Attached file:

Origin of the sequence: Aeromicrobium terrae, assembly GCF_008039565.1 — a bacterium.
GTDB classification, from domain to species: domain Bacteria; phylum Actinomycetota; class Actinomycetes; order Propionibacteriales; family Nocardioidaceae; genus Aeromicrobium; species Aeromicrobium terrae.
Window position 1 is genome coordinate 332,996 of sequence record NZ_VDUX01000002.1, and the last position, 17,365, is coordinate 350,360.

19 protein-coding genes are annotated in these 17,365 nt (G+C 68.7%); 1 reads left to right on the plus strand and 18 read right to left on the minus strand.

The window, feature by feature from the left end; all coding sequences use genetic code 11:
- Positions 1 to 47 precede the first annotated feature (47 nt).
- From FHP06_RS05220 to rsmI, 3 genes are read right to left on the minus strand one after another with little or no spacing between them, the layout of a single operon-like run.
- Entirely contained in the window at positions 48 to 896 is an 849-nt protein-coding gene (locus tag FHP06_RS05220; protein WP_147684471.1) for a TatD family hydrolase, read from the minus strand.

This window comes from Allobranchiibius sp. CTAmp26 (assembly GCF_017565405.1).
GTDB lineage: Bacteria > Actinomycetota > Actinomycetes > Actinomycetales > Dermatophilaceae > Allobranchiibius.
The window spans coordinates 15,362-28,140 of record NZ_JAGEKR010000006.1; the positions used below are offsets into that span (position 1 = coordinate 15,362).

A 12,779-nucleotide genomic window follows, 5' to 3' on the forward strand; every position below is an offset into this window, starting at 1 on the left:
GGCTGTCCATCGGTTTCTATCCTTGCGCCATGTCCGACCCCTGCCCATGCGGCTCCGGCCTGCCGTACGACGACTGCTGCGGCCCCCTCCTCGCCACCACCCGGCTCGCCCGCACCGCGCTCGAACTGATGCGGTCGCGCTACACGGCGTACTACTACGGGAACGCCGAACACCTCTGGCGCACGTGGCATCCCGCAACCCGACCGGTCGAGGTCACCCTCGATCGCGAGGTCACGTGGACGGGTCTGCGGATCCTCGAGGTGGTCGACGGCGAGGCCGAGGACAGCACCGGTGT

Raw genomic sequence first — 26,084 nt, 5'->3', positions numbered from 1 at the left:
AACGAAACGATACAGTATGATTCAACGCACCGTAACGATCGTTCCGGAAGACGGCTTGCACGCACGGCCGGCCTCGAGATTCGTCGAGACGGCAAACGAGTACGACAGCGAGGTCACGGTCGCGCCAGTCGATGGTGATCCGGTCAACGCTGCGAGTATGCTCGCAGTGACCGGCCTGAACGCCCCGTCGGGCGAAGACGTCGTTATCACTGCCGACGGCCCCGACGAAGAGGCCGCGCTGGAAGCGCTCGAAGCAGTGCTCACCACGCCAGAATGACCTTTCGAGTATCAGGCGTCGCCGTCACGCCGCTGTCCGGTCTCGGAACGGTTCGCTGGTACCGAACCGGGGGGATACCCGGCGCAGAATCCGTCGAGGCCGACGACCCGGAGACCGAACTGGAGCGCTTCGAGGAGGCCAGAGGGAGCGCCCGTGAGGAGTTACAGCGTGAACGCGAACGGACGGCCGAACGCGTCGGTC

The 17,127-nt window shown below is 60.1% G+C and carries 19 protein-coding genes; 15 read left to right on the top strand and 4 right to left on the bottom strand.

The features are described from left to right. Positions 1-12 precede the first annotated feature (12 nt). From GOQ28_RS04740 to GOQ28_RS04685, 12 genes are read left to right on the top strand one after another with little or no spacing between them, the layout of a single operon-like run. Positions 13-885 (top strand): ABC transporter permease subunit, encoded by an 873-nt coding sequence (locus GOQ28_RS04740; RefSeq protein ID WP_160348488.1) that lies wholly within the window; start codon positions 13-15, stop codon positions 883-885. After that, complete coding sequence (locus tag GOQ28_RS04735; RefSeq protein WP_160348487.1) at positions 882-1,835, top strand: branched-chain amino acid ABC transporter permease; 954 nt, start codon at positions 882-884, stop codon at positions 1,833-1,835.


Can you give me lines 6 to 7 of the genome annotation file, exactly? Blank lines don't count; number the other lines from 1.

- Positions 1 to 47 precede the first annotated feature (47 nt).
- From FHP06_RS05220 to rsmI, 3 genes are read right to left on the minus strand one after another with little or no spacing between them, the layout of a single operon-like run.